It’s not just pregnant women and their children that are at risk, however. A 2015 study showed that women, in general, are more likely than men to be introduced to opioids through a painkiller prescription. The proportion of women seeking treatment for opioid addiction has grown so much that today, the number of men and women receiving therapy in clinics for this addiction is about equal.

The CDC hopes that its new guidelines will help reduce opioid prescriptions, so that only those who really need them get them. They also believe the guidelines will encourage doctors work with patients to be sure a prescription doesn’t turn into an addiction.

The Food and Drug Administration (FDA) has stepped in to assist, requiring new boxed warnings on all opioid pain medications alerting doctors and patients to the risks of addiction and overdose.

What Are Opioid Prescription Painkillers?

If you’ve ever filled a prescription for Tylenol 3, OxyContin, or Vicodin, you’ve used an opioid prescription painkiller. Doctors typically prescribe them for use after surgery, dental procedures, or traumatic injuries, or at other times to help with severe pain or chronic pain. They are effective and relatively safe as long as their use is limited, but they carry a risk of misuse, abuse, and addiction.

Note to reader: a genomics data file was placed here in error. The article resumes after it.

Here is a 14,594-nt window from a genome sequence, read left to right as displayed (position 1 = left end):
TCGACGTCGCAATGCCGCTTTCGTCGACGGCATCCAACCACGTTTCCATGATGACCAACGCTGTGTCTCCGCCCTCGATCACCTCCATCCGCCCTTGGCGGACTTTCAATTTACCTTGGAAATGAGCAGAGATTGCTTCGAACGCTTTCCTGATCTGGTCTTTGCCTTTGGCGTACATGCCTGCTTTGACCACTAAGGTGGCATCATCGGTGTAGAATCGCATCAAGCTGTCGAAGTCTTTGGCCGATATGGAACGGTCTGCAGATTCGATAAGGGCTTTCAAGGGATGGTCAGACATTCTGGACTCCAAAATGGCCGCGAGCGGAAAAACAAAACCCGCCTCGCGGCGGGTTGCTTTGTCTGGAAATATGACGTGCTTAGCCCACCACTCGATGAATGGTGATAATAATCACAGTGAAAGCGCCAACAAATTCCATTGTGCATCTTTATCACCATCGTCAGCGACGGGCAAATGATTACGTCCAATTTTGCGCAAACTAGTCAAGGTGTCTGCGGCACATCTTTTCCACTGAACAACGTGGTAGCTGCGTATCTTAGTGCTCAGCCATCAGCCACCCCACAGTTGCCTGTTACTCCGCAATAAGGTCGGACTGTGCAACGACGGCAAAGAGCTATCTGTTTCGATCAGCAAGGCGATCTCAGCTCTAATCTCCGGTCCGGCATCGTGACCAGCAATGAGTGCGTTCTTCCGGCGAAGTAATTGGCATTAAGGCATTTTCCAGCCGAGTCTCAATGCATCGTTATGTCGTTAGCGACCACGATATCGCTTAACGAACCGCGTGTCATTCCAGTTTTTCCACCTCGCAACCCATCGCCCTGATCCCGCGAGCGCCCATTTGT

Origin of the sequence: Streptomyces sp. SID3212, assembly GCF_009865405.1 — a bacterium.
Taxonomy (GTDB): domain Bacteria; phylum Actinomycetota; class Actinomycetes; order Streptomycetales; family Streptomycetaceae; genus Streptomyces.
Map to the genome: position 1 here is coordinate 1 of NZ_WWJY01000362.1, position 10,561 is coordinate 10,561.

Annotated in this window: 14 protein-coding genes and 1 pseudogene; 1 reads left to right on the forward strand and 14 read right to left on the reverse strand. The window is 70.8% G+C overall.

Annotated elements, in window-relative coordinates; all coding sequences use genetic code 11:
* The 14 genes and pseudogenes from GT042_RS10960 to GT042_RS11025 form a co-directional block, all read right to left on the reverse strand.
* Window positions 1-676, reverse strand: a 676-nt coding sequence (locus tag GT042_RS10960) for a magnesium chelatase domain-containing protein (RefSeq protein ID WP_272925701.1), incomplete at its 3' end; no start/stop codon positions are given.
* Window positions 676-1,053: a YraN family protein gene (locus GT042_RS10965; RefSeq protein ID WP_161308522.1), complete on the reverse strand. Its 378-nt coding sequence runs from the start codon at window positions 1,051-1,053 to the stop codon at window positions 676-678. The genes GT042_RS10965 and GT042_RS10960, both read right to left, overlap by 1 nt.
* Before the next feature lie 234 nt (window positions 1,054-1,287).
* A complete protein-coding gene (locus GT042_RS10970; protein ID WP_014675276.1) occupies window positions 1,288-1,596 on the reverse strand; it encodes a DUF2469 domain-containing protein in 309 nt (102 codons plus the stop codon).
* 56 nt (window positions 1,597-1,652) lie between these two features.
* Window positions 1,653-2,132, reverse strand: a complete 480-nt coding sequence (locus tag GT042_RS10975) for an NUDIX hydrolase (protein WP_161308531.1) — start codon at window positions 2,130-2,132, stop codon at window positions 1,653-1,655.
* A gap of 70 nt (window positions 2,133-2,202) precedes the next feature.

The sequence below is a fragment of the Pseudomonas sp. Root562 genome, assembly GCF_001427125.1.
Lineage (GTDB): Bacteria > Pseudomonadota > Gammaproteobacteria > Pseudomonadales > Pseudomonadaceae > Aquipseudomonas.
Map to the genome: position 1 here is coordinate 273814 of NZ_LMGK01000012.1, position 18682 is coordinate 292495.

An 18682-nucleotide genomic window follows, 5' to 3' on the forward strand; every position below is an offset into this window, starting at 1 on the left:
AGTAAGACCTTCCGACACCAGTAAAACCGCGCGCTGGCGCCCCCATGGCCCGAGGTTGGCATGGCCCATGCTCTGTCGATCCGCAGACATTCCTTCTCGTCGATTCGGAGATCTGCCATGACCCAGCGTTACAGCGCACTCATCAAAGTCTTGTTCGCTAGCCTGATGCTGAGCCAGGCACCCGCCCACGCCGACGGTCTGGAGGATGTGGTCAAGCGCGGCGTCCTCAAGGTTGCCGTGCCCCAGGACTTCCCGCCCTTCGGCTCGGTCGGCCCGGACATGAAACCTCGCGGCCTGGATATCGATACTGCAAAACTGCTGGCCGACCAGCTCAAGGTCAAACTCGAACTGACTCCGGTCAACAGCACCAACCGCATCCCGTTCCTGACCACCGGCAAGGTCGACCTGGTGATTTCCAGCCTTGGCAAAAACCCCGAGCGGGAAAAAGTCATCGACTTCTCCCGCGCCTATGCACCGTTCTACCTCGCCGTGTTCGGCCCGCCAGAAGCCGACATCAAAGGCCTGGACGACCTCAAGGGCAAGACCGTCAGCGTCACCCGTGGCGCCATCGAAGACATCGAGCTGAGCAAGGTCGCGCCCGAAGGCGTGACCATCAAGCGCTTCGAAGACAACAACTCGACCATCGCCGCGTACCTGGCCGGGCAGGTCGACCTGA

Generic names for these drugs include:

  • Oxycodone
  • Hydrocodone
  • Morphine
  • Diphenoxylate
  • Codeine
  • Fentanyl
  • Propoxyphene
  • Hydromorphone
  • Meperidine
  • Methadone

Opioids are made from “opium,” which comes from the poppy plant, though many drugs today are made in the lab (synthetic). They work by reducing the intensity of pain signals reaching the brain. Depending on the dose, they can also potentially cause side effects like drowsiness, nausea, constipation, and mental confusion.

These drugs are blessings when it comes to recovering from difficult surgeries or other medical procedures, or when suffering from traumatic injuries. Those who struggle with chronic pain can suffer from lost work productivity, a limited ability to perform daily activities, and a reduced quality of life. For these individuals, prescription painkillers can feel like life savers.

The National Institute on Drug Abuse (NIDA) states that growing evidence suggests that those addicted to prescription opioids are shifting to heroin as prescription drugs become less available or harder to use.

But for others, opioids can present serious risks. The medications can change the part of the brain that controls emotions, resulting in extreme relaxation and a euphoric feeling. This can lead to wanting more and more, until the patient becomes addicted.